With rising construction costs and slowing sales, California homebuilders are tapping the brakes on new projects.
The trend is a step backward on what experts say is required to help the state ease its housing crisis, the Los Angeles Times reported. Homebuilders were approved for 51,178 new homes during the first half of this year, a 20-percent drop compared to the same period last year.
In Los Angeles and Orange County, total permits dropped 25 percent. Single-family permits fell 18.5 percent, and multifamily permits dropped 28.6 percent.
The rate has California set for the most significant decline since the recession. Christopher Thornberg, founding partner of Beacon Economics, told the Times, “We are going in exactly the wrong direction.”
Real estate experts and developers said the slowdown is caused by how difficult it has become to make money building homes, as prices and rents continue to soften throughout the state.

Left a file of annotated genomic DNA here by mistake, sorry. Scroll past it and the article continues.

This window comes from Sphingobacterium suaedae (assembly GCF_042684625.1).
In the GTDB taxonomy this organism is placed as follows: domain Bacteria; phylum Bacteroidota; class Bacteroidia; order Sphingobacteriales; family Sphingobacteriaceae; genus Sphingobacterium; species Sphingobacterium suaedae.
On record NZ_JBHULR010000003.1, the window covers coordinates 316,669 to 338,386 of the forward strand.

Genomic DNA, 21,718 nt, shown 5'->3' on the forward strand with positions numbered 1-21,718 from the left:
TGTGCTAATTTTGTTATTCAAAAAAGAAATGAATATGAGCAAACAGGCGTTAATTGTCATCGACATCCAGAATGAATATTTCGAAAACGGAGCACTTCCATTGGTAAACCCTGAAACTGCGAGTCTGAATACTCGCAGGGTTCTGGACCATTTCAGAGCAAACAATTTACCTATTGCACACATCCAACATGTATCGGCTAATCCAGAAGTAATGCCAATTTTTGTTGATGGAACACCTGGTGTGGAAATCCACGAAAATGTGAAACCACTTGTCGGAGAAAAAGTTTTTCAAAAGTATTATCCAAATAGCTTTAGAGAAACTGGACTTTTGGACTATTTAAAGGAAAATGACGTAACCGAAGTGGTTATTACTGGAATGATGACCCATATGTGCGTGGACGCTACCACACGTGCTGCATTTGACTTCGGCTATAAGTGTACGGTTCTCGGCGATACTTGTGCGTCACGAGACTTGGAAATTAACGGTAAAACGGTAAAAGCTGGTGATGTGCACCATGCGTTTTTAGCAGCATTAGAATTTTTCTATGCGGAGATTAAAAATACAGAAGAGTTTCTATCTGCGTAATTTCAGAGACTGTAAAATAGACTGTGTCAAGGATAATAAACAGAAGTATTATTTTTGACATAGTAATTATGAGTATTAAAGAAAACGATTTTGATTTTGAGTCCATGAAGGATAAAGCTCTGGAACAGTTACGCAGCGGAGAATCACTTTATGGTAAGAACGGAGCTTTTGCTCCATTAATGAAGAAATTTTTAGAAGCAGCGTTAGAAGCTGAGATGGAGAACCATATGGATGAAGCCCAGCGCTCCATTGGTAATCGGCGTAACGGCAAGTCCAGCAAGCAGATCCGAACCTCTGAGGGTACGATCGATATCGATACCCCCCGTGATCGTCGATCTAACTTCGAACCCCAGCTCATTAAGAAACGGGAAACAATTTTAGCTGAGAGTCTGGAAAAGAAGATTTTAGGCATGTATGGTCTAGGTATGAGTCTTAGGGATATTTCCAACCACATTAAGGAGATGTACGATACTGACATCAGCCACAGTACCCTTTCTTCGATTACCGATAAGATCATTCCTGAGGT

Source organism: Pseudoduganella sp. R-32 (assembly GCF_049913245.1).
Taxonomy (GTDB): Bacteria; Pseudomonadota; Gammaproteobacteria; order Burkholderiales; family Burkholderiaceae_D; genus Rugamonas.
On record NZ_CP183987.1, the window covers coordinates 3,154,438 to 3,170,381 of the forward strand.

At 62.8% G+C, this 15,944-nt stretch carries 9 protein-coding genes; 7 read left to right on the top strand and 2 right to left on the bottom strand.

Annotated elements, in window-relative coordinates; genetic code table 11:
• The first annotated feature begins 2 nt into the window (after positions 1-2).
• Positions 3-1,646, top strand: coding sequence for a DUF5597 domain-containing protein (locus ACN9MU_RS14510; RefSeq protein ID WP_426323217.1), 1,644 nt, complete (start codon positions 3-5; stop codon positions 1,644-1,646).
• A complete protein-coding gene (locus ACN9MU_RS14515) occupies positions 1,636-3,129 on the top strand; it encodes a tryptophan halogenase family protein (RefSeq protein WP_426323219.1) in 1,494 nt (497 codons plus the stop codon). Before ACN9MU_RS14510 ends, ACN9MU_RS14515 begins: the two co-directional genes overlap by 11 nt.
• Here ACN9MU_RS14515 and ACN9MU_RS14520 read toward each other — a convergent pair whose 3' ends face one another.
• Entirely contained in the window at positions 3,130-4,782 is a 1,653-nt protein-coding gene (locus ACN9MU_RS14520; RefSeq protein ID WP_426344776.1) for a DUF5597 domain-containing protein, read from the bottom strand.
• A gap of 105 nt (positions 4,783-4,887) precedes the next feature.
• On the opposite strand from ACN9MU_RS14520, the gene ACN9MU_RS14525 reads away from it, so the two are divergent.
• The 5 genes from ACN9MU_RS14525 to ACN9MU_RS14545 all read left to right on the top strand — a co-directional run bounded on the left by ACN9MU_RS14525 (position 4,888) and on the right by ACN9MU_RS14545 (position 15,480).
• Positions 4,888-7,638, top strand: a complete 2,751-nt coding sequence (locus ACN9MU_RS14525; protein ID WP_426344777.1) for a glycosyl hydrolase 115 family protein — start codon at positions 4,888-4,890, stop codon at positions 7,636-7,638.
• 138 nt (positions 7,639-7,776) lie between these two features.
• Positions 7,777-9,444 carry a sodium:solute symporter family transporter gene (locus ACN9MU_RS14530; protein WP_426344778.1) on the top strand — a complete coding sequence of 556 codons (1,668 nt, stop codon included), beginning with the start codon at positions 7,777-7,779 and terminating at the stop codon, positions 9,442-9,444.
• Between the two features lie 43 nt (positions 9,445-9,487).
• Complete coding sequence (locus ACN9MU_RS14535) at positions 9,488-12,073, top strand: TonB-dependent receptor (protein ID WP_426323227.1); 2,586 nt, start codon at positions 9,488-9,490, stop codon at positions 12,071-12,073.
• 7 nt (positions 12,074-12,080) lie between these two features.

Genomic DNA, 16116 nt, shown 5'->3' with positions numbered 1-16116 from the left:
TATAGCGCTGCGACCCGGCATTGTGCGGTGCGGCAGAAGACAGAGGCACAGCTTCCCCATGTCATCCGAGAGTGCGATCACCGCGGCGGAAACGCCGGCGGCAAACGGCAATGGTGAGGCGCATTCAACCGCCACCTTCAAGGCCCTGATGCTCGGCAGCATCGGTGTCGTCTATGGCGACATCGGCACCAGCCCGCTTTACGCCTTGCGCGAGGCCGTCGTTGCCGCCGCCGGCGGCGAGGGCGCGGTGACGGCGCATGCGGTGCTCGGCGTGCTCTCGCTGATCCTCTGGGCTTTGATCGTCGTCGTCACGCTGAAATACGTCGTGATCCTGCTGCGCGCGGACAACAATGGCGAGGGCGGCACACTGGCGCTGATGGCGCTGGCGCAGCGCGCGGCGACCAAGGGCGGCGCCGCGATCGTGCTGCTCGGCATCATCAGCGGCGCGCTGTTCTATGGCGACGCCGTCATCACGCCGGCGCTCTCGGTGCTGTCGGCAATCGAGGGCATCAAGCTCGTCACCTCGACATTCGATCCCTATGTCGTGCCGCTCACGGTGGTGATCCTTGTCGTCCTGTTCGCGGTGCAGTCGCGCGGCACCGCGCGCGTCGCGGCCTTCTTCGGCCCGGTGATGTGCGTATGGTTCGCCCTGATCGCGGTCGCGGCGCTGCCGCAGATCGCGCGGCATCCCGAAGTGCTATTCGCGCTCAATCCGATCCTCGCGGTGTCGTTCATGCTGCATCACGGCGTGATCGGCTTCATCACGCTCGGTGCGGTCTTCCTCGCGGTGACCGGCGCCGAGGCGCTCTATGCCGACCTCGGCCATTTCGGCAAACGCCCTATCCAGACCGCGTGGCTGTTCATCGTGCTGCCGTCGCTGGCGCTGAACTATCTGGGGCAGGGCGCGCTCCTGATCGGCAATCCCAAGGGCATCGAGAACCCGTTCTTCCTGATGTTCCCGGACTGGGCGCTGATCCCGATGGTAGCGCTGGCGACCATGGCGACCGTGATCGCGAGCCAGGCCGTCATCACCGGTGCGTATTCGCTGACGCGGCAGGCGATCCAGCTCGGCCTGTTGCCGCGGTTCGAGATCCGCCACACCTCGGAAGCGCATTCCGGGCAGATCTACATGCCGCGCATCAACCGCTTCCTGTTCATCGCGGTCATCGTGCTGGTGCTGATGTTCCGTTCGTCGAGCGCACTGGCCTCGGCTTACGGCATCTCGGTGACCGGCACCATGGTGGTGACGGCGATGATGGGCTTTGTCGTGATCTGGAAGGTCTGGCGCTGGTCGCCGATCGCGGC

Builders said costs are rising for land, government fees, and tariffs on products. Costs for labor and materials have jumped throughout the state while home prices have stayed flat for many areas, according to John Burns Real Estate Consulting.
Scott Laurie, chief executive of Olson Co., said last year the firm walked away from a project in Orange County, sacrificing more $1 million in deposit money because of rising construction costs. [LAT] — Gregory Cornfield